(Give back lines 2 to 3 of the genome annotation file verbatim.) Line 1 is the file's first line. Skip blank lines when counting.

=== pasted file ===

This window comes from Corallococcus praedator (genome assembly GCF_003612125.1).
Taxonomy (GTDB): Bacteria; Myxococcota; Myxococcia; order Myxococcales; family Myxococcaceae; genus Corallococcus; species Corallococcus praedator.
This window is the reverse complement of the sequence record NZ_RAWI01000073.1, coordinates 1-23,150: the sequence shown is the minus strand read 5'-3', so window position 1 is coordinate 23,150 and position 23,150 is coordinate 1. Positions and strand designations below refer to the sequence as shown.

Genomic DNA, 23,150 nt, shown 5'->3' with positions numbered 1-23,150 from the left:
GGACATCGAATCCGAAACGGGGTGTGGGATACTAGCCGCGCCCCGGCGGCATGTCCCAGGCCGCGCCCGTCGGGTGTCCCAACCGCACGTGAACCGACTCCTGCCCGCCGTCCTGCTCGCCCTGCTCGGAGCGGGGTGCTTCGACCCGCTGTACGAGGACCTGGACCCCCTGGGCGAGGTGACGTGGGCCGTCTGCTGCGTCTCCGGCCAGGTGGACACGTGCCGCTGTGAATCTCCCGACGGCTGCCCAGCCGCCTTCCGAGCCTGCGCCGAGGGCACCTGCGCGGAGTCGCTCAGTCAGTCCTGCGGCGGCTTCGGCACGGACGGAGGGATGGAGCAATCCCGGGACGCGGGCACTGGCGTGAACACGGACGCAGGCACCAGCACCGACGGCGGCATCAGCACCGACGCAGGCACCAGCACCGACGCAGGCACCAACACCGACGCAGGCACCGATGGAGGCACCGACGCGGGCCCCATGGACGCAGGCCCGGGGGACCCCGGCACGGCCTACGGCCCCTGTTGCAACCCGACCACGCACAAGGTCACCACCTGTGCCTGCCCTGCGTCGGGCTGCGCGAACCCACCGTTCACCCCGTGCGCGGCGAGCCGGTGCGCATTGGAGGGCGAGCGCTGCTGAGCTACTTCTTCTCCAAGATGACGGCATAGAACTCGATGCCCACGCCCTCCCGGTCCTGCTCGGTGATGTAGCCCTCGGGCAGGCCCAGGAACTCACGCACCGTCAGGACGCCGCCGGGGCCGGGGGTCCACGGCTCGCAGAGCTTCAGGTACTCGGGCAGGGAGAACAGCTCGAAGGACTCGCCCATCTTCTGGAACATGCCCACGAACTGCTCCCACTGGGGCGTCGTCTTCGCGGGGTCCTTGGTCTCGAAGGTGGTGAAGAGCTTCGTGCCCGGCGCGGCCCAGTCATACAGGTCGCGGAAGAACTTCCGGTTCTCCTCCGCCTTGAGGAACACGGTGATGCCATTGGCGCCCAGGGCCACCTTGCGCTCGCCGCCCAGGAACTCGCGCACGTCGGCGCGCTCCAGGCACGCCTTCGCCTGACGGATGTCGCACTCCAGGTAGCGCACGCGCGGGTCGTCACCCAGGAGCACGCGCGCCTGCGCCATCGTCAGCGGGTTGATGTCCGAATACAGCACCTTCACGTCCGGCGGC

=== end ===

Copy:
Taxonomy (GTDB): Bacteria; Myxococcota; Myxococcia; order Myxococcales; family Myxococcaceae; genus Corallococcus; species Corallococcus praedator.
This window is the reverse complement of the sequence record NZ_RAWI01000073.1, coordinates 1-23,150: the sequence shown is the minus strand read 5'-3', so window position 1 is coordinate 23,150 and position 23,150 is coordinate 1. Positions and strand designations below refer to the sequence as shown.